Petacchi prevails for the third time

Not once, but three times. Alessandro Petacchi (Fassa Bortolo) has won his third stage at the Vuelta...

Heras maintains the leadership on another easy day

Not once, but three times. Alessandro Petacchi (Fassa Bortolo) has won his third stage at the Vuelta a España in a bunch sprint that finished in Lloret de Mar. Ale-Jet had to come around Thor Hushovd (Credit Agricole) in the last 100 metres after he lost his lead out man Marco Velo, while Paolo Bettini (Quick Step) sprinted well for third place. Roberto Heras (Liberty Seguros-Würth) kept the golden jersey after this transition stage.

"I will stay in the race for the second week, that's for sure," said Ale Jet post-stage. "If I feel good during the next stages, especially on Monday and Tuesday [the Pyrenean stages], I will go on, because later I will have another chance."

About the World's he said, "I don't want to talk about the World Championships any more. Now I am at the Vuelta. The World's race is very difficult; it's completely different from a Grand Tour stage where riders race for three weeks. After 250 kilometres it's certain that Hushovd will do well, as will Bettini or Boonen. I like to win in the Vuelta for me, for my team and for my fans."

Xavier Florencio (Relax Fuenlabrada) was part of the breakaway of the day, which got caught with 14 km to go. "I was in my own region, but I couldn't do it. From the start of the stage, we knew it was very difficult to finish the break, but you should try. With a team like Fassa Bortolo it's very difficult to hold a breakaway to the end."

Angel Gomez (Saunier Duval) was also part of the day's break. "The pace was rather faster than in the Giro," he told the media. "Let's see if I can give some joy to the people who support me later on the race. From tomorrow and Monday on, the real Vuelta a España begins. There will be a more selective race on those stages."

Roberto Heras had no problems today, but was more looking towards tomorrow's 48 km time trial. Heras named Denis Menchov, Carlos Sastre, and Francesco Mancebo has the main riders who could take time out of him. "I don't know, the result is a bit unpredictable, but the golden jersey doesn't worry me," said Heras. "It is just as easy to keep it as to lose it. The key for me is simply to go to fast, because I don't know what can happen."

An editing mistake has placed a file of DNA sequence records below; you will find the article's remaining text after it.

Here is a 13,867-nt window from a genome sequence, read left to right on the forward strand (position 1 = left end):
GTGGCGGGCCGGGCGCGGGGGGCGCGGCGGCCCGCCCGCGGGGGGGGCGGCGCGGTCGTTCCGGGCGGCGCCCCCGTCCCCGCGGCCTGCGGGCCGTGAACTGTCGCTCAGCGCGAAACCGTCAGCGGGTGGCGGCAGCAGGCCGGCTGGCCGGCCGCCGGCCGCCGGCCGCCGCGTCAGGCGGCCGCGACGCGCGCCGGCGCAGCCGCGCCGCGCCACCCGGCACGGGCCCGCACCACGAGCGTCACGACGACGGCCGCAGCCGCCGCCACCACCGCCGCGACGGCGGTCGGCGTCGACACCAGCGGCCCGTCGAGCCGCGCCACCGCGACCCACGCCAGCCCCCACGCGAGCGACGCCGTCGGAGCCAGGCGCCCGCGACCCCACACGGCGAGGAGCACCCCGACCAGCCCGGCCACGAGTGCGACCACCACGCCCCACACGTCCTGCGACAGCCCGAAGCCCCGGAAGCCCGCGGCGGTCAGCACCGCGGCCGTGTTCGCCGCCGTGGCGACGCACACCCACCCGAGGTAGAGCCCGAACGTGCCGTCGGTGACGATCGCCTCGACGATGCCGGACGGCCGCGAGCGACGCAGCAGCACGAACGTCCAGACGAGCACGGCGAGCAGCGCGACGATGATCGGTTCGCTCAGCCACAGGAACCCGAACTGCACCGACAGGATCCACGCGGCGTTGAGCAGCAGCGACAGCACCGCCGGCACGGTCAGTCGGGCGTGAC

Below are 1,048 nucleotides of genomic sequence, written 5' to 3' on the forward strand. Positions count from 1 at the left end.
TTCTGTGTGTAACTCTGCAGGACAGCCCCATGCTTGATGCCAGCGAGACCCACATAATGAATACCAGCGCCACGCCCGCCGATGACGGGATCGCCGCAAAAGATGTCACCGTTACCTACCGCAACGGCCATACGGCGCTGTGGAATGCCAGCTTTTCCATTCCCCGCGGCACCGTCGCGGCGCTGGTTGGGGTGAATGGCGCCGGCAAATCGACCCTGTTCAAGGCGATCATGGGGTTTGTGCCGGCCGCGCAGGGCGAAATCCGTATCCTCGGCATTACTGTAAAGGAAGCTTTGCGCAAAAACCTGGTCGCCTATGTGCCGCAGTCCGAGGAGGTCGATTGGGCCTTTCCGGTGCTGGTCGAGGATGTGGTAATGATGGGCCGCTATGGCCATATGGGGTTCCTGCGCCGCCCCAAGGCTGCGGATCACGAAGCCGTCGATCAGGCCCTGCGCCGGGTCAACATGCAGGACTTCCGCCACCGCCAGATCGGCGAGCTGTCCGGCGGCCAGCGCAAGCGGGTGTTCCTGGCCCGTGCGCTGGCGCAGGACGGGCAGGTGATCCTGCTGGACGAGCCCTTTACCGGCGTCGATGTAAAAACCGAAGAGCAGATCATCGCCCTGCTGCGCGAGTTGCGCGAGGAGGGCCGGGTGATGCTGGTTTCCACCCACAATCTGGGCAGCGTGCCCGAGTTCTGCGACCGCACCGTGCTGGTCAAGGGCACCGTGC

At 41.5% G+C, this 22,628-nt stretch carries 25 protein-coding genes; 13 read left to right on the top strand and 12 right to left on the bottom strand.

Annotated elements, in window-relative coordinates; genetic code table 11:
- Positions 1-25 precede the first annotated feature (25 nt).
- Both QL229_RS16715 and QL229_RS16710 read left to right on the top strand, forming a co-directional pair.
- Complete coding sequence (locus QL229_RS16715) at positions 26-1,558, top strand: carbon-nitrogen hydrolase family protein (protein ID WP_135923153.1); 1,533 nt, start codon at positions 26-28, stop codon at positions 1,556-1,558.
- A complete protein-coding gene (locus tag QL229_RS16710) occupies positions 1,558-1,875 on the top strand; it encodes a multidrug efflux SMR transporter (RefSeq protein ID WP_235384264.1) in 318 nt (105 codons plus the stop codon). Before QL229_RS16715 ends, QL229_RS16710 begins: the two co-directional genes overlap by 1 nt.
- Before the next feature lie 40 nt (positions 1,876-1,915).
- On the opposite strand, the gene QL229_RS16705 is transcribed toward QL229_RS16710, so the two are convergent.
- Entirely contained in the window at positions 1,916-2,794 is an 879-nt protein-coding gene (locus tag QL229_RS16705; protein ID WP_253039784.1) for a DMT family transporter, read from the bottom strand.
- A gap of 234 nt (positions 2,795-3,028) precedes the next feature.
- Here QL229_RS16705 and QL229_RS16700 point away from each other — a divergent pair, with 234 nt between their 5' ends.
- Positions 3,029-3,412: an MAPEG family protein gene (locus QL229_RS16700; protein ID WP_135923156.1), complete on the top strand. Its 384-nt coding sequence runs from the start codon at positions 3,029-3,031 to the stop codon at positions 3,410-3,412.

How it unfolded

After Sebastien Joly (Credit Agricole) quit the race yesterday, 180 survived the first week of the Vuelta. At km 6, Angel Gomez and Bart Dockx (Davitamon-Lotto) decided to attack. Xavier Florencio pursued them together with Daniele Nardello (T-Mobile), but the latter gave up after 18 km as the gap was still under a minute. But Florencio persisted, and despite suffering a puncture at km 24, he made it up to the two leaders a few km later, after they slowed for him. The break consolidated and the three passed through the first intermediate sprint in La Gornal (km 32) around 4 minutes ahead. Dockx crossed the line in first place followed by Gomez and Florencio.

The three leaders gained good ground over the peloton. At km 48 they led by 7'08. The trio kept increasing the difference to the rest and at km 78 it was 10'33. The Fassa Bortolo team realized they should raise the tempo for its only goal: a bunch sprint with Alessandro Petacchi celebrating. At Sabadell (third and last intermediate sprint at km 101) the gap was around 9'40 while Dockx crossed first, Gomez second and Florencio third. There were 88 km left, more than enough distance for the sprinters' teams to catch the three riders.

T-Mobile and Credit Agricole also helped chasing the breakaways and the advantage at km 110 was cropped to 8'15. Thirty kilometres later the gap was drastically reduced to 3'25. At km 142 (47 km to go) Jose Ivan Gutierrez crashed once again during the Vuelta, but he went on.

Credit Agricole and Fassa Bortolo kept working, though the leading trio struggled to maintain the difference. With 28 km to go the breakaway was totally controlled, as the leaders had a 1'38 gap. The peloton caught the breakaways with 14 km to go, having spent almost 170 km in front. Luis Pasamontes (Relax Fuenlabrada) took his chances, didn't wait a second, and attacked the group at that same moment.

His effort wasn't successful, neither was that of his teammate Freddy Gonzalez, who got caught when the Fassa Bortolo train turned on engines a few kilometres before the end. Miguel Martin Perdiguero (Phonak) also defied the Italian outfit, attacking on a small hill with 3 km to go, but with 2 km to the finish, he was swallowed by the peloton.

Fassa Bortolo prepared the sprint, but things came a little unstuck in the final corner with 500m to go when Petacchi was shuffled off Velo's wheel. Instead it was Thor Hushovd who got it, and mighty Thor led out the sprint with Bettini and Petacchi on his wheel. But Petacchi showed his class, hit the afterburners, and cruised around Hushovd to win his third stage.

Stage 9 - September 4: Lloret de Mar-Lloret de Mar, 48 km

This is a crucial stage in the race. It's a long individual time trial close to the sea. There's only one slight mountain difficulty called Alto de Tossa (Category 3, 260 meters above sea level) at km 21.4. Denis Menchov (Rabobank) will have a big chance to regain the golden jersey that he wore in the first stage. Roberto Heras should do a decent time trial to keep there in the top three positions. A very exciting stage to watch and an important day in the race.

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